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The volcanoes are between 200 and 300 km from the subduction boundary, about 250 km on average.
If the subducting crust is descending at 40 km per 100 km inland, the depth to the Juan de Plate beneath these volcanoes is between 80 and 120 km, or 100 km on average.1) The flow front advanced at a rate of about 160 m/day or just under 7 m/hour between June 27th and October 29th 2014.
That doesn’t mean that the lava only flowed at rates of a few m/hour over that time.
It likely flowed much faster (probably 10s to 100s of m/hour), but it advanced in fits and starts, and the advancing front changed locations many times.
Granitic rocks are hard and strong and difficult to break.
They are dominated by feldspar (this one has both white plagioclase and pink potassium feldspar), but almost all have some quartz (which looks glassy) and a few per cent of dark minerals, like the black amphibole in this one.
Yes, Squamish is definitely at risk from a lahar on the western side of the mountain.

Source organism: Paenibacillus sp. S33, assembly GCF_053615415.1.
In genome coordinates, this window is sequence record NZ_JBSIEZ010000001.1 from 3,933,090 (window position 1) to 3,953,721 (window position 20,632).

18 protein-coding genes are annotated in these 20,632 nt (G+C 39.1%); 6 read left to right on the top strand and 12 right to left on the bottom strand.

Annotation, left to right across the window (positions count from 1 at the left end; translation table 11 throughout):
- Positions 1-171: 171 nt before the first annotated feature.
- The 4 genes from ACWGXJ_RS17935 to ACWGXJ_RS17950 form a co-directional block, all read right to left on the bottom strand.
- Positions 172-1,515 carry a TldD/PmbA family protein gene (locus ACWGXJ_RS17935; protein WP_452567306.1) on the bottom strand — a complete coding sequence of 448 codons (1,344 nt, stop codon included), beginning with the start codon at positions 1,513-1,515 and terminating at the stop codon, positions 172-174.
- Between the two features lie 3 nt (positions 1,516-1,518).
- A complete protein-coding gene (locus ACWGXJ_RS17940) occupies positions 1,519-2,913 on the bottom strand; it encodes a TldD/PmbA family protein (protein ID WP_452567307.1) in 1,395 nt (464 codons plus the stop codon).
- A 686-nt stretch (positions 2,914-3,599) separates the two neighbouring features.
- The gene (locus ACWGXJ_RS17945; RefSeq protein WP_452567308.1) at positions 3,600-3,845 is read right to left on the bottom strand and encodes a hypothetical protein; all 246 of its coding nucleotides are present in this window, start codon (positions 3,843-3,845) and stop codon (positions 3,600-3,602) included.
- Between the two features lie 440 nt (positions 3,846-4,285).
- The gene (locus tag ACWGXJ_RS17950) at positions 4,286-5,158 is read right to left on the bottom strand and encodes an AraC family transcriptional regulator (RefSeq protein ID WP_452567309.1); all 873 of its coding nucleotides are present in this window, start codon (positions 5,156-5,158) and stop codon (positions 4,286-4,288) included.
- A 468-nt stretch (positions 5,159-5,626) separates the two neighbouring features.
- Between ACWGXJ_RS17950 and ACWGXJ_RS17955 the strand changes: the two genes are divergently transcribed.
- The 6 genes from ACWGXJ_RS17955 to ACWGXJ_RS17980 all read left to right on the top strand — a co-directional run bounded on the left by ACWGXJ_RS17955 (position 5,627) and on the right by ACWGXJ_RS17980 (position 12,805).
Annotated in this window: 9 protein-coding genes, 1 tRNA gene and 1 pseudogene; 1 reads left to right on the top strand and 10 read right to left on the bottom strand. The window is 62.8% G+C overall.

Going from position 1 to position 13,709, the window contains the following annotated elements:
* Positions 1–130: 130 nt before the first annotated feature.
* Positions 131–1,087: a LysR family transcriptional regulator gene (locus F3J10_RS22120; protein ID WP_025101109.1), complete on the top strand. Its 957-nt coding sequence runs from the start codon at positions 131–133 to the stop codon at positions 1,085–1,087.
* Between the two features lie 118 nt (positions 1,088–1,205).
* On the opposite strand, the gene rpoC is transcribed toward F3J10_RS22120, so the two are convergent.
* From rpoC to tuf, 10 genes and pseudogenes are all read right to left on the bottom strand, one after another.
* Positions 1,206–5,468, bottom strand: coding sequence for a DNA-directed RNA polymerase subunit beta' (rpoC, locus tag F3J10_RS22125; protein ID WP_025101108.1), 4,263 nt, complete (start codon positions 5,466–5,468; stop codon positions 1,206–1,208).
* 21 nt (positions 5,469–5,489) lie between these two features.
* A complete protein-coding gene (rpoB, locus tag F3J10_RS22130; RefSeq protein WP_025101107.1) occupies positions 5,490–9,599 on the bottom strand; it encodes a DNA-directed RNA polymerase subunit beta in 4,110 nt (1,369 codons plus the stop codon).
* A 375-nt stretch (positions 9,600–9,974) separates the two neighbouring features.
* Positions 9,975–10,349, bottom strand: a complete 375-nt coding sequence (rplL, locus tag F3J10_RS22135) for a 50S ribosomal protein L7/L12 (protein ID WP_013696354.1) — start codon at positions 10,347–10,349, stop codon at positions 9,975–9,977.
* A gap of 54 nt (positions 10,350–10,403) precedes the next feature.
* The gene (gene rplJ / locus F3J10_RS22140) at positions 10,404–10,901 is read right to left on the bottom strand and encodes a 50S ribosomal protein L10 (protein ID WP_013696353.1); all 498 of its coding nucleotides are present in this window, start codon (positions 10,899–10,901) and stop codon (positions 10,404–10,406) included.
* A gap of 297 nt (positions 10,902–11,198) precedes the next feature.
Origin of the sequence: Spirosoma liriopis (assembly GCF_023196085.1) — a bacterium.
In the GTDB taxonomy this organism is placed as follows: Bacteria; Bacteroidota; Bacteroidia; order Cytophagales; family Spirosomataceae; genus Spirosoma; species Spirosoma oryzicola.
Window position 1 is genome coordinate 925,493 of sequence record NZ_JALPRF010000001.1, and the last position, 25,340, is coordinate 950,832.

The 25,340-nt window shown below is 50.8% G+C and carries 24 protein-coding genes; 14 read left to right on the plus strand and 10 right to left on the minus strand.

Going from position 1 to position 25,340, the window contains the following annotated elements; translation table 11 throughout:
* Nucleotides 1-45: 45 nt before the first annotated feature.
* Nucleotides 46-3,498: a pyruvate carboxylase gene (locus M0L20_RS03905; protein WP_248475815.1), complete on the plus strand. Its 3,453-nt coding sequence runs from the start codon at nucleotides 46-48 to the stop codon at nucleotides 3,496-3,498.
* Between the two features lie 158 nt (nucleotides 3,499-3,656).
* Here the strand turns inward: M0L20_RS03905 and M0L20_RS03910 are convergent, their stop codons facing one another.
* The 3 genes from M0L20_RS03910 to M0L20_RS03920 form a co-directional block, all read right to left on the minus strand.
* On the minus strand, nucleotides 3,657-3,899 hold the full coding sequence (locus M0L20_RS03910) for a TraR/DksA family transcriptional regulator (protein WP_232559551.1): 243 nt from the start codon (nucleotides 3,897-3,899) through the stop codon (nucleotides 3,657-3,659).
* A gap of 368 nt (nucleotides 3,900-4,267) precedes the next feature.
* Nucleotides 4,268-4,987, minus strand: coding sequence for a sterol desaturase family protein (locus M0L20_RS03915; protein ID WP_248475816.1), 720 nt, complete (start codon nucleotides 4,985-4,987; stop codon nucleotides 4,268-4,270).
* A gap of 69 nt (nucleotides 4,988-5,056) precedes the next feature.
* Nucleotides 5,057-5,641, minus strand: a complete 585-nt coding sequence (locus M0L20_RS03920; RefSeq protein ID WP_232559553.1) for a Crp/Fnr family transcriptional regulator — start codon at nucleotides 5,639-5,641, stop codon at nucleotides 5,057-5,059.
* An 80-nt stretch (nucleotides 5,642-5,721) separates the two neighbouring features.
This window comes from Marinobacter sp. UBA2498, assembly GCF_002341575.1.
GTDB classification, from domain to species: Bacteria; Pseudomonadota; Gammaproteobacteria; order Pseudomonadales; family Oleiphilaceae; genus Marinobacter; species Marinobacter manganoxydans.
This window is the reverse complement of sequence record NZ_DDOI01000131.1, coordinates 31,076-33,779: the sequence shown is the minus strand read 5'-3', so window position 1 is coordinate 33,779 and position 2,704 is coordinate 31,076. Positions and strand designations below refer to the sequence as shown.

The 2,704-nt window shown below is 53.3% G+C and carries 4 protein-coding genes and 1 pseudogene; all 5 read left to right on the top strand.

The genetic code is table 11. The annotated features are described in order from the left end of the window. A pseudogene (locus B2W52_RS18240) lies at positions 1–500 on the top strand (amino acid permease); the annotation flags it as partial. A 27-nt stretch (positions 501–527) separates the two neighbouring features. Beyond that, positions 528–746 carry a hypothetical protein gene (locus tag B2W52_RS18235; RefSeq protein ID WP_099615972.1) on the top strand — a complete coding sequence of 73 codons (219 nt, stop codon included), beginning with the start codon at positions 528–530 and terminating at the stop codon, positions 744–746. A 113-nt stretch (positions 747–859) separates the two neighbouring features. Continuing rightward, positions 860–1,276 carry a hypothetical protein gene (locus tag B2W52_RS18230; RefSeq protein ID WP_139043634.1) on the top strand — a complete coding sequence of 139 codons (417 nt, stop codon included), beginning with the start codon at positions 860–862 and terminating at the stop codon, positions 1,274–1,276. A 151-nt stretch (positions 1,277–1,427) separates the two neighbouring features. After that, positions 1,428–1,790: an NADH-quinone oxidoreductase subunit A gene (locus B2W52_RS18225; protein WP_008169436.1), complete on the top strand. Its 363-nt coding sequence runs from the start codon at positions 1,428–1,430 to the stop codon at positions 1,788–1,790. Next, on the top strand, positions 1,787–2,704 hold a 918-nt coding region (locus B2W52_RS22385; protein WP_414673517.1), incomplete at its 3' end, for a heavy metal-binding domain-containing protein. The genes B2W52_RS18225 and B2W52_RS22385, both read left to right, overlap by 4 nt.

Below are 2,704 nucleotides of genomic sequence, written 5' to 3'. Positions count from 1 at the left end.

The second project would be to establish some means of measuring deformation of the mountain itself.
This could be done with tiltmeters or GPS stations, but GPS would be better.
would expect to see composite volcanoes on the North Island, some 200 to 300 km inland (northwest) from the Kermadec Trench, and within the ocean along the same trend to the northeast of NZ.
There is also the potential for composite volcanism to the south of the South Island, east of the Macquarrie fault zone, although there appears to be some doubt about whether subduction is actually taking place in this region.
It depends where you live of course, but if you live anywhere in Canada and anywhere in the US east of the San Andreas fault, then you’re on the North America Plate, and that is moving towards the west at 2 to 2.5 cm/year.